Thursday, August 15, 2013

My Love for Students

I have always derived great enjoyment from talking to my students. Through the countless impromptu short engagements, particularly with the international students, I am always intrigued to find out how well they are coping with new living and learning environments. My curiosity about their learning progress and social integration often gives me a grasp of reality followed by a sense of comfort knowing they are well adjusted and assimilated into our local environment.

Whenever necessary, I will offer my assistance to integrate them into our school’s learning environment through a buddy system. Also, I often extend to them the idea of considering Singapore as their permanent abode; finding employment and eventually starting a family here. Most, if not all of these international students typically come from well-to-do family backgrounds and are cultivated to become refined characters with a good moral values system. Our clean and safe living environment often eases their parents’ concerns of personal security and safety.

The family spirit of FMDS gives these students a welcoming and enjoyable learning environment in spite of the tight space and limited facilities. Our pool of friendly, responsive and helpful FMDS staff and my frequent mingling with them easily outweighs these limitations. The key concerns I have for my students primarily revolve around three aspects. 1. Personal intellectual growth 2. Personal attitude and discipline 3. Personal safety and comfort In terms of intellectual development, I will gauge their pace of growth through their responses relating to subjects covering development in the areas of self-knowledge, research skill, concept thinking capabilities and process understanding.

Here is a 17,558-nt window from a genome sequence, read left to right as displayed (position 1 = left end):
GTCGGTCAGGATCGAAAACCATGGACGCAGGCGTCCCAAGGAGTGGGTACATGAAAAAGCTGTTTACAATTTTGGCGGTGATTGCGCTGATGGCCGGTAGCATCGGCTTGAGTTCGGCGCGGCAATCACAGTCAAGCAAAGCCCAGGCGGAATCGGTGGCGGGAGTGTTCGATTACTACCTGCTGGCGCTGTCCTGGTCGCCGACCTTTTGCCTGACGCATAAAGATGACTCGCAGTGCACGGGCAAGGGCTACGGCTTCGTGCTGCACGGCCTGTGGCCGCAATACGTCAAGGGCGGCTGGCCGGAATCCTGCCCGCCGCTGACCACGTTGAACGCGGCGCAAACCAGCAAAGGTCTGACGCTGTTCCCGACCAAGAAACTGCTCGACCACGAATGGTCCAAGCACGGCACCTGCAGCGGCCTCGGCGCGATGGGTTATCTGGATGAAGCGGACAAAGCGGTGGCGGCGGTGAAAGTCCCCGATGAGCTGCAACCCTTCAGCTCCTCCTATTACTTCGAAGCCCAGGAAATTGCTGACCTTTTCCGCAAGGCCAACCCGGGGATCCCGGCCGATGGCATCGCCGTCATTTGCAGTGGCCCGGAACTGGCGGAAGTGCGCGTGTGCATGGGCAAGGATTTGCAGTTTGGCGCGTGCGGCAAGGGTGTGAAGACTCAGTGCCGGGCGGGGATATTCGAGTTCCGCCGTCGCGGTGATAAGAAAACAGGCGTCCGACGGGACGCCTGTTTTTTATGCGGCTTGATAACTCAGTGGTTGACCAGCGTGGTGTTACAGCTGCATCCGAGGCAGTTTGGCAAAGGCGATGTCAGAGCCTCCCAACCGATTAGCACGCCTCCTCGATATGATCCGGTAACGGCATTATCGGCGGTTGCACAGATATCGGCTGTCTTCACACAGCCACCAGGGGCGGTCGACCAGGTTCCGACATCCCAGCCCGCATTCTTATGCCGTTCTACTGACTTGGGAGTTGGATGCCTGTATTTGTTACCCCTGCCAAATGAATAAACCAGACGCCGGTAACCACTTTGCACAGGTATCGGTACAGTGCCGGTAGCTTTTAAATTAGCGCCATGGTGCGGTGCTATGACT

Through hearing them voice their difficulties in their projects, I am able to determine their ability to handle stress as well as assess their personal learning capacity. Their feedback on their lecturers’ teaching is another area I pay attention to. Whenever I detect that the students need special attention, I will immediately recommend and arrange additional tutorial classes for them, at no additional fees. Where their attitude and discipline is concerned, I take on both the devil and the angel’s roles as the principal. I am known to enforce strict discipline such as attendance, punctuality and promptness in their submissions, and I have never compromised on this. Hauling them to my office for a stern admonishment and threatening them with failure always seems to work.

To these ‘undisciplined’ students, I am seen as a hard-nosed taskmaster. Playing the angel’s role, I am their inspirational figure and am often seen giving them pep talks. Personal mental attitude conditioning has to start early and through my series of engagements, I strive to train their minds to always look from a macro perspective and defer their judgements so as to not kill small but potentially great ideas. I also aim to condition their minds through the lenses of daily life and hopefully increase their readiness to accept the hardships of life. For their personal safety and comfort, I check to make sure they have not encountered harassment or conflict in their living environment.

Personally, I believe that a conducive living environment is paramount in aiding the progress of my students’ overall mental and physical health. Thankfully, such cases have been manageable so far. In case emergencies arise outside school hours, I also avail my mobile number to all of them. Many of the past graduates I spoke with, often left FMDS and Singapore with a heavy heart, cherishing the FMDS’ family spirit and missing their network of fellow Singaporeans. Overall, the development of FMDS has given me immense pleasure and fulfillment – seeing how a boutique design school like FMDS is able to be the catalyst in improving their minds and transforming their lives. This, to me, is more purposeful and valuable than money.

Love, Mark Phooi

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